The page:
Skip to main content Accessibility help
×
Hostname: page-component-848d4c4894-8kt4b Total loading time: 0 Render date: 2024-06-21T13:28:00.918Z Has data issue: false hasContentIssue false

European Contract Law and the Digital Single Market: Current Issues and New Perspectives

Published online by Cambridge University Press:  12 December 2017

Alberto De Franceschi
Affiliation:
Assistant Professor of Italian Private Law and European Contract Law, University of Ferrara, Italy
Get access

Summary

DIGITAL TECHNOLOGY AND CONTRACT LAW

Digital technology has significantly changed the balance in society and economic relationships, offering new opportunities for innovative business models. This raises challenging questions affecting several aspects of the law. Scholars, practitioners, policy-makers and legislators are therefore involved in an ongoing debate and need to find appropriate answers in order to react adequately to the challenges of the digital revolution. This book aims to chart, analyse and clarify some of the main questions and issues.

For a functioning market economy, private law has to provide a general framework and efficient tools. The realisation of a connected Digital Single Market is one of the ten priorities of the European Commission, which aims to react appropriately to the challenges of the digital revolution in order to use this opportunity for economic growth. In the framework of its Digital Single Market Strategy, the European Commission announced a set of measures aiming to create better access to digital goods and services across Europe for both consumers and businesses, underlining that the absence of consistent EU-wide criteria creates barriers to entrance, hinders competition and reduces predictability for investors throughout Europe.

The harmonisation of European private law is a challenge of increasing significance and has inspired important developments, as shown for example by the European Commission's release, on 9 December 2015, of three legislative proposals as a part of its ‘Digital Single Market Strategy’: the Proposal for a Directive on certain aspects concerning contracts for the supply of digital content, the Proposal for a Directive on certain aspects concerning contracts for the online and other distance sales of goods, and the Proposal for a Regulation on ensuring the cross-border portability of online content services in the internal market. Since then, on 27 April 2016, EU Regulation 2016/679 on the protection of natural persons with regard to the processing of personal data and on the free movement of such data has been adopted.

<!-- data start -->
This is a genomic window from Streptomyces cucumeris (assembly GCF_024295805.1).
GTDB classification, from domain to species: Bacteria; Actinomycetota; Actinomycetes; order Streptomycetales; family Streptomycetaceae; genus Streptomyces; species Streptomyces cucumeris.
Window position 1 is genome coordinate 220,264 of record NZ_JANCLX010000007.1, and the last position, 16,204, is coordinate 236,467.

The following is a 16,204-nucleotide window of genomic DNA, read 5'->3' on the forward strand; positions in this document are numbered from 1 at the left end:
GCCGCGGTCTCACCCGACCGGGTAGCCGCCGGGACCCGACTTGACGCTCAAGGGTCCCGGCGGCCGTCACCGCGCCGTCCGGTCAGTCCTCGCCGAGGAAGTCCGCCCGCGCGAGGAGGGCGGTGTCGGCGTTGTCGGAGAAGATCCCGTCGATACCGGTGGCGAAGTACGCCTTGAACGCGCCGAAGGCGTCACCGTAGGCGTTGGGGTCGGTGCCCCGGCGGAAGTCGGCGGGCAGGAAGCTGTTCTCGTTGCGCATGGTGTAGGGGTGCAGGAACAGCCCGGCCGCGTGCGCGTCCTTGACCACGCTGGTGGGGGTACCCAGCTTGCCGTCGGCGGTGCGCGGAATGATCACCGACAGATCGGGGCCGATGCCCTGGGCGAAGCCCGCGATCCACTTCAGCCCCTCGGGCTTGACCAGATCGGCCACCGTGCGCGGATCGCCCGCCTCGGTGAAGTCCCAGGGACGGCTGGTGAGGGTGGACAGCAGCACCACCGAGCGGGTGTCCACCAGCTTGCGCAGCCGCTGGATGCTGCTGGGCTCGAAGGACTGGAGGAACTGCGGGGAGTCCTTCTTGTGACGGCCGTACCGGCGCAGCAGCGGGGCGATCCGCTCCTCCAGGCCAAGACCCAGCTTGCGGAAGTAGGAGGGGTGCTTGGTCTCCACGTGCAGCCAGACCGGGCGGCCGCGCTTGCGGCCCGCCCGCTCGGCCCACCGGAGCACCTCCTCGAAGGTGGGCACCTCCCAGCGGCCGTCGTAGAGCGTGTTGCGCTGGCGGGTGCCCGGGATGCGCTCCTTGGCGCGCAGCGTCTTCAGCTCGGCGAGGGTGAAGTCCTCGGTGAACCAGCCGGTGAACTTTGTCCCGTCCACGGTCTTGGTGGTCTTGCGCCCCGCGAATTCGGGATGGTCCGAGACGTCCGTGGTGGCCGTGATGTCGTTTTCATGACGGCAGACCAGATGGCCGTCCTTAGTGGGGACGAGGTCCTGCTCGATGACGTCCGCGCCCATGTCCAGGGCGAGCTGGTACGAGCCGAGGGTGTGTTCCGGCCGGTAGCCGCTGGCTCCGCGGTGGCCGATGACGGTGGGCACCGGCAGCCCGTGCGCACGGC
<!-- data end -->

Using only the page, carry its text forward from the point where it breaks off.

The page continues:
Type
Chapter
Information
European Contract Law and the Digital Single Market
The Implications of the Digital Revolution
, pp. 1 - 18
Publisher: Intersentia
Print publication year: 2016

Access options

Get access to the full version of this content by using one of the access options below. (Log in options will check for institutional or personal access. Content may require purchase if you do not have access.)

Save book to Kindle

To save this book to your Kindle, first ensure coreplatform@cambridge.org is added to your Approved Personal Document E-mail List under your Personal Document Settings on the Manage Your Content and Devices page of your Amazon account. Then enter the ‘name’ part of your Kindle email address below. Find out more about saving to your Kindle.

Note you can select to save to either the @free.kindle.com or @kindle.com variations. ‘@free.kindle.com’ emails are free but can only be saved to your device when it is connected to wi-fi. ‘@kindle.com’ emails can be delivered even when you are not connected to wi-fi, but note that service fees apply.

Find out more about the Kindle Personal Document Service.

Available formats
×

Save book to Dropbox

To save content items to your account, please confirm that you agree to abide by our usage policies. If this is the first time you use this feature, you will be asked to authorise Cambridge Core to connect with your account. Find out more about saving content to Dropbox.

Available formats
×

Save book to Google Drive

To save content items to your account, please confirm that you agree to abide by our usage policies. If this is the first time you use this feature, you will be asked to authorise Cambridge Core to connect with your account. Find out more about saving content to Google Drive.

Available formats
×